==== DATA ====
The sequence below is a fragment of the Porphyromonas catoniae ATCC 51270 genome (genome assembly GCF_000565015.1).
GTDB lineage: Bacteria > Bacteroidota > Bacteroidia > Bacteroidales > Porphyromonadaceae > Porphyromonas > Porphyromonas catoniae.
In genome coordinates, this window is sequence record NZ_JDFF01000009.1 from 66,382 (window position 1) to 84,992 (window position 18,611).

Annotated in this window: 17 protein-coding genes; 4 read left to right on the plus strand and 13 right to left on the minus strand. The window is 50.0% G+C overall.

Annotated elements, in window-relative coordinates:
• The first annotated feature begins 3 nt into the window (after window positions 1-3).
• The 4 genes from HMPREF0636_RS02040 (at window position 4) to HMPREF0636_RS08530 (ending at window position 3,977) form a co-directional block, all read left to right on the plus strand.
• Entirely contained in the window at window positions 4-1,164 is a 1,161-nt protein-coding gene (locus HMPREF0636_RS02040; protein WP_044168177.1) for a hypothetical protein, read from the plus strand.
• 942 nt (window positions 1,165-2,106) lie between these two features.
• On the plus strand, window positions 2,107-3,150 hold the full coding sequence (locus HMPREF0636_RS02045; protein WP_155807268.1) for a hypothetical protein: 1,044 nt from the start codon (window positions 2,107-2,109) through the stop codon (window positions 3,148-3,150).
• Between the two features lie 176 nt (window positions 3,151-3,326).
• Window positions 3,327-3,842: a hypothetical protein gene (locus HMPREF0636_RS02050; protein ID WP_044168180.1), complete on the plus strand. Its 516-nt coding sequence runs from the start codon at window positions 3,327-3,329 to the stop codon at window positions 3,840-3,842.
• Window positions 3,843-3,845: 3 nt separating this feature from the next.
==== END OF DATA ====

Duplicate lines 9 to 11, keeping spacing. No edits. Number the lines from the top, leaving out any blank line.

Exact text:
• 942 nt (window positions 1,165-2,106) lie between these two features.
• On the plus strand, window positions 2,107-3,150 hold the full coding sequence (locus HMPREF0636_RS02045; protein WP_155807268.1) for a hypothetical protein: 1,044 nt from the start codon (window positions 2,107-2,109) through the stop codon (window positions 3,148-3,150).
• Between the two features lie 176 nt (window positions 3,151-3,326).